If you install KaZaa, you're also installing TopText. Unless,
of course, you're paying *really* close attention. (Most
people don't consider that they might have to actively prevent
program B from being installed when they download program
TopText works through your browser, just like SmartTags. It
highlights in yellow all the keywords which eZula, the parent
company, has sold.
Currently the only known partner for TopText is KaZaa, but
eZula claims to be working to rapidly expand their partnership
base. Among the alleged partners are undisclosed "tier one"
Talk about giving ammo to the conspiracy theorists. (Or would
that be "proof"???)
If you want to see just how unashamed they are about taking
over your content for their own advertising aims, download
their Media Kit from:
Warning: The grammar is pretty bad, and the file
didn't display properly for me using the Acrobat
3.0 reader. To see it all, I had to load it into
Acrobat 4.0. It's 10 pages, and 1.3 megs.
There are (possibly) two ways to keep these bad boys off your
pages. The first is to email a list of all domain names you
wanted blocked to :firstname.lastname@example.org with a request to
block them from displaying TopText ads. Then you wait a few
(Hmmm... Email to opt out of a database you never
asked to be included in, to avoid having to pay
for someone else's intrusive advertising?
Wuzzat sound like?)
This was reported in a number of places, among them SlashDot.
The problem is, it may not be entirely accurate. One person
who tried this received a response that was mainly a pitch for
Great. You try to opt out and they pitch you. Says a lot about
the Clue Level at email@example.com, eh?
More to the point, the response contained this interesting
As a general matter, eZula does not exclude
websites from viewing through the TopText
plug-in on a site-by-site basis.
Does that mean they CAN'T, they WON'T, or they will IF you do
some particular dance they've defined?
I called Henit Vitos, their VP of Business Development and
Sales, and asked that very question. She refused to answer,
except to tell me that I had to email firstname.lastname@example.org if I
wanted something for publication. She said I would receive an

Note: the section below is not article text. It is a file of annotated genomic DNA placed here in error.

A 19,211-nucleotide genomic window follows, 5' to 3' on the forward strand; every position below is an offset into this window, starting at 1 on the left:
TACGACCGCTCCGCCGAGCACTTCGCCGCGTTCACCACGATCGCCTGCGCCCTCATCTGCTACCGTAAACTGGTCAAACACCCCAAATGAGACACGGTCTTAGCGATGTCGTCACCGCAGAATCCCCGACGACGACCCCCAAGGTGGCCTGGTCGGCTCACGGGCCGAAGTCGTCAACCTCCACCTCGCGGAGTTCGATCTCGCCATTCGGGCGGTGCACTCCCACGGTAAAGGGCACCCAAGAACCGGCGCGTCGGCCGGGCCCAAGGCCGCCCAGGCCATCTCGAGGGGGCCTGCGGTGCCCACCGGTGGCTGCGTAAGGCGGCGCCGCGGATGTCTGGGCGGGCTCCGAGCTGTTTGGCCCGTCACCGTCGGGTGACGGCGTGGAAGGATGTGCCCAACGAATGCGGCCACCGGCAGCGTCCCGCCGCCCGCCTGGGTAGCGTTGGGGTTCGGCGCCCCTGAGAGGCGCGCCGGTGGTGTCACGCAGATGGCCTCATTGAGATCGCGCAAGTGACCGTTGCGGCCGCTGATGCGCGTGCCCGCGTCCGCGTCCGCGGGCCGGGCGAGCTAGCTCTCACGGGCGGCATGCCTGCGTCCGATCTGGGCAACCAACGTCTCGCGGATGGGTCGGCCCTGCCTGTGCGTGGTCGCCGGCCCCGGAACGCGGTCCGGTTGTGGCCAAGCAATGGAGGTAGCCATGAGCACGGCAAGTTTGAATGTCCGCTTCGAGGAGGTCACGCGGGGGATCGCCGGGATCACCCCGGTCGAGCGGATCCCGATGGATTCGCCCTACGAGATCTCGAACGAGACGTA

answer within 5 minutes.
I haven't received it yet. To be fair, they're in California
and the email was sent at around 4 PM their time, so that may
not indicate anything but that they all went home for the day.
I sent the following:
I am doing an article on products like TopText.
I am not looking for a response promoting your
service. I've seen your promotional materials, and
I've seen the responses you send when people ask
about having TopText ads blocked from being
displayed on their web properties.
The quote was "As a general matter, eZula does not
exclude websites from viewing through the TopText
plug-in on a site-by- site basis."
Question One: For the record, does this mean that
you CANNOT block domains from having TopText ads
displayed on them, or you WON'T do it?
Question Two: If you can, and will under certain
circumstances, what does a person have to do to
ensure that TopText ads are not displayed on their
Thank you for your time and assistance.
I'll let you know their response. If any.
The second way out is to visit Bob Massa's site and check out
a script he's developed. To quote from a post Bob made to a
popular marketing forum:
The website at http://www.searchking.com/ezulakiller
has the script available along with instructions and
other information and links to other sites who are
joining us in the fight. It also offers a forum where
we will make the source code of this program available
and encourage discussion among other programmers and
developers to continue working on ways of providing
protection from any updates of this Ezula software as
well as any other software which may be developed in
the future whose purpose would be to violate the
rights of webmasters around the world.
For the record, this combination of taking an ethical stand
and putting his money where his mouth is is pretty typical of
Bob. We need more people like that in the marketing community
Hat's off to you, Mister Massa!
Then there's Surf+.
This one's a REAL winner. This is the one that resulted in a
porn ad being reported on a child-safe site.
From the software promoter's site, http://www.filemix.net
Surf+ is a FREE software application that
enhances your browsing experience. It becomes
part of your Internet Explorer menu, providing
the following cutting-edge features:
1. Pop-up Manager. No more annoying pop-ups that
keep jumping at you! [snip]
2. Privacy Guard lets you control your browser
3. EasyLink converts keywords into links. [snip]